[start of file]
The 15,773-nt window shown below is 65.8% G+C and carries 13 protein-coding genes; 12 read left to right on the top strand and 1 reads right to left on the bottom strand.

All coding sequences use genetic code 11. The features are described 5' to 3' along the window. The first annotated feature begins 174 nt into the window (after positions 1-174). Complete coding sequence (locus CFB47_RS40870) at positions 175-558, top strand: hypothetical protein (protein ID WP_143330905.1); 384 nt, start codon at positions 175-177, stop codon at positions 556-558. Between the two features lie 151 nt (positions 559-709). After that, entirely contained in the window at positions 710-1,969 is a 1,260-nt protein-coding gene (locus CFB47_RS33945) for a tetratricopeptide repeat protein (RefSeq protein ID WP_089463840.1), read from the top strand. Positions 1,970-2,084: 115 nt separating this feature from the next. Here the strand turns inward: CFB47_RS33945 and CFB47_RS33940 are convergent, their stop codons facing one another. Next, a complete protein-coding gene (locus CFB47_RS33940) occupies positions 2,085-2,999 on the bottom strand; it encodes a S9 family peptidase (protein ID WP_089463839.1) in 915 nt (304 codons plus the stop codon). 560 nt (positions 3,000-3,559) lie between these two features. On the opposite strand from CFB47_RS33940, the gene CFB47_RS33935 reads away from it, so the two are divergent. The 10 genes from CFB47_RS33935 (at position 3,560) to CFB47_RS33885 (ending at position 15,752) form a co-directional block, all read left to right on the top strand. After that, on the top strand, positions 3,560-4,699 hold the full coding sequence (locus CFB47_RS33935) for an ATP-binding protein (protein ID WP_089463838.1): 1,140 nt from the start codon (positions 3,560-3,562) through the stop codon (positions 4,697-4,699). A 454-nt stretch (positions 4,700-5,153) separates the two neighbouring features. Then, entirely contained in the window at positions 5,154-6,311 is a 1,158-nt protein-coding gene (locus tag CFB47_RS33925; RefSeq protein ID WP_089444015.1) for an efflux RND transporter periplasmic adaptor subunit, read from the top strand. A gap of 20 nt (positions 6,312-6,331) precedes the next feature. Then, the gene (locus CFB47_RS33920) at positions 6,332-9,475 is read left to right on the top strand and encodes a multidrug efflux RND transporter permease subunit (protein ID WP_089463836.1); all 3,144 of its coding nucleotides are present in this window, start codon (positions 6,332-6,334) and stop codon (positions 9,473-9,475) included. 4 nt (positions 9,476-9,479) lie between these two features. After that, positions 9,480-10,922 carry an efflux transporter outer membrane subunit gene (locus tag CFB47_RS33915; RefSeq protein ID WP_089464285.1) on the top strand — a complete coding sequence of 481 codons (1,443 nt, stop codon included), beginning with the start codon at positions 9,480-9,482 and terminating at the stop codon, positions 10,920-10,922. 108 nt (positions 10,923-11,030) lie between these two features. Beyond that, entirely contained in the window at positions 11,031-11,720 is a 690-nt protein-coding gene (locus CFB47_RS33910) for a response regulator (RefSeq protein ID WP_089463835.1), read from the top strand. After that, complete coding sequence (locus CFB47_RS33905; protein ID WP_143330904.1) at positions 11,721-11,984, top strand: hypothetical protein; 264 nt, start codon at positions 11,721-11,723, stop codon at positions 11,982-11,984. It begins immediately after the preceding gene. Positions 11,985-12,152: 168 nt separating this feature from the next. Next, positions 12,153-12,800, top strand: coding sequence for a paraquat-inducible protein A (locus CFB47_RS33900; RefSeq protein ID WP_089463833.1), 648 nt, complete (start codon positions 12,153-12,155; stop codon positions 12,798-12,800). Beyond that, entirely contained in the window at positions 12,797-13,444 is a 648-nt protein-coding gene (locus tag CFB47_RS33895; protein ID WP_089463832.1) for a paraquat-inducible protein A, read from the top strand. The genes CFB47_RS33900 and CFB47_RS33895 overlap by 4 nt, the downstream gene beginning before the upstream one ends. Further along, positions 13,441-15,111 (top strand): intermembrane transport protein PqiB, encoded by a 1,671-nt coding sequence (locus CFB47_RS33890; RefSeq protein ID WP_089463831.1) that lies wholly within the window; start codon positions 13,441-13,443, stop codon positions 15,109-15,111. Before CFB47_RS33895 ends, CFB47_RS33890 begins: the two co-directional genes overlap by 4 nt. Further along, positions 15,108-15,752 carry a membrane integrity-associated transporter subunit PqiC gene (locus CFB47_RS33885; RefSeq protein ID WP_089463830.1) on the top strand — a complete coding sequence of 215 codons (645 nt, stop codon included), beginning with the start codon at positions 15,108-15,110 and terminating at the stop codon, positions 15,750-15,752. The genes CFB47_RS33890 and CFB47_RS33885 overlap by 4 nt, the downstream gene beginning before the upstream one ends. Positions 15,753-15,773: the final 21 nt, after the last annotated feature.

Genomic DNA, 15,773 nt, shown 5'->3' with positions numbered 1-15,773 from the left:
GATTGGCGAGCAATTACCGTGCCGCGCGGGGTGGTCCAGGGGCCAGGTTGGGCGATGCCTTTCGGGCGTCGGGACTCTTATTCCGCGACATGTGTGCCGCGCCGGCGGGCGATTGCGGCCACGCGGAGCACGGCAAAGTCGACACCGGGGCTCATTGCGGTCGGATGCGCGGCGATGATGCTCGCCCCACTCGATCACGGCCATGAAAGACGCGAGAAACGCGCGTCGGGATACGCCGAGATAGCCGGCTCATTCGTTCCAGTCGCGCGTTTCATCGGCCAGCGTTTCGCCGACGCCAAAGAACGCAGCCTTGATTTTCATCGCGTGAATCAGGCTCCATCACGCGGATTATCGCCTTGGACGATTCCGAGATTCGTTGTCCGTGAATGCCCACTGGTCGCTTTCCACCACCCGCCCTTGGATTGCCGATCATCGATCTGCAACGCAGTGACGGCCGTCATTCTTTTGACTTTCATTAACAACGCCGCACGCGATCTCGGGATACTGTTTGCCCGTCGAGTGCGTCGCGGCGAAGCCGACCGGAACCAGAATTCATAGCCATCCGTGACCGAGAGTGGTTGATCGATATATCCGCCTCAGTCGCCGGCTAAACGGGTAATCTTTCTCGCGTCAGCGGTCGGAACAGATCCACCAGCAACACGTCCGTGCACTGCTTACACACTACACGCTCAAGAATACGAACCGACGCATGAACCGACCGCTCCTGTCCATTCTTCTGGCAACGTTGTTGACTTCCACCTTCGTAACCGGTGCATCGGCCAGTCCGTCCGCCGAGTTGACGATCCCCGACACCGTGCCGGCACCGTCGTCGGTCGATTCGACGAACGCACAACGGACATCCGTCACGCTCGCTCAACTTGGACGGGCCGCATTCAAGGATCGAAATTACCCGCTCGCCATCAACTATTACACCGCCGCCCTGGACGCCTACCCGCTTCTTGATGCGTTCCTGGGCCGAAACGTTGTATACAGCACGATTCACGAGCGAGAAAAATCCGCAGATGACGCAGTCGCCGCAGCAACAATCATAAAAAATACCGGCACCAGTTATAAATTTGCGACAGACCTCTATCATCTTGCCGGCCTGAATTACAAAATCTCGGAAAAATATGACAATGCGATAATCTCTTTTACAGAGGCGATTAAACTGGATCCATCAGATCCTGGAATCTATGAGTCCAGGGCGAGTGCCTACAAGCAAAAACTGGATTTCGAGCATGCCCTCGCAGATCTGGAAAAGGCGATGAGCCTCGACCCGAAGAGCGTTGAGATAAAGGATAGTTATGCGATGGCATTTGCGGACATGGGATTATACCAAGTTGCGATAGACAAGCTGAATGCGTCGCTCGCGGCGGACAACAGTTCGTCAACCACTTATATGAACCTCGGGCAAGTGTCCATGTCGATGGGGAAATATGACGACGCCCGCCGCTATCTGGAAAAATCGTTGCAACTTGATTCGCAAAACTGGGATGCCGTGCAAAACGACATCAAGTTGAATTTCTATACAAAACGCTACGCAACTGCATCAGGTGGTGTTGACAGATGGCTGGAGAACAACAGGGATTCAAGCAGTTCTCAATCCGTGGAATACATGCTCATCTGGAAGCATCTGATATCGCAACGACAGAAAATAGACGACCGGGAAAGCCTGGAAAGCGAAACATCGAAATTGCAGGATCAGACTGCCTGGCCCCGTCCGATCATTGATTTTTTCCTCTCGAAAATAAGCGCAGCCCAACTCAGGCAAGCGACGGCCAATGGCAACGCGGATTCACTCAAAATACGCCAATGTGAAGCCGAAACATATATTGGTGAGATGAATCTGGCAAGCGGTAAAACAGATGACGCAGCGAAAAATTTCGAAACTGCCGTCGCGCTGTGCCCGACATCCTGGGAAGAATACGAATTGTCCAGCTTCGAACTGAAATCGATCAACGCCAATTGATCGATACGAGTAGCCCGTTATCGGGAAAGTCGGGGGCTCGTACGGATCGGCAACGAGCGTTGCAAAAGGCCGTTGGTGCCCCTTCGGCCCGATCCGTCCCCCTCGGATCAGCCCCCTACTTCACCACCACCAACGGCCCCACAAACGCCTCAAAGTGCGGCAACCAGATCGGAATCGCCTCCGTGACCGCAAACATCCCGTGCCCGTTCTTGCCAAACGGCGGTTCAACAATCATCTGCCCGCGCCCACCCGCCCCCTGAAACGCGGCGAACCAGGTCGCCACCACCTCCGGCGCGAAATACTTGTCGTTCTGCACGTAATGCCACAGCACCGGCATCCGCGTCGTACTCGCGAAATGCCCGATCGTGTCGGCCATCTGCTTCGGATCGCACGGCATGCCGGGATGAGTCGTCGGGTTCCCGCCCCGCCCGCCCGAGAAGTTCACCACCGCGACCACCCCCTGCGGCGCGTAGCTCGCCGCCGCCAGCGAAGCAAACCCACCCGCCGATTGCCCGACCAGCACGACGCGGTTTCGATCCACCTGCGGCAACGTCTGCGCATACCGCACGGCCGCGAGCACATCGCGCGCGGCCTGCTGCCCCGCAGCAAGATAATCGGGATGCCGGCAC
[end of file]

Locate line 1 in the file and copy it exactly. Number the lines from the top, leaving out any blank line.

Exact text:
The 15,773-nt window shown below is 65.8% G+C and carries 13 protein-coding genes; 12 read left to right on the top strand and 1 reads right to left on the bottom strand.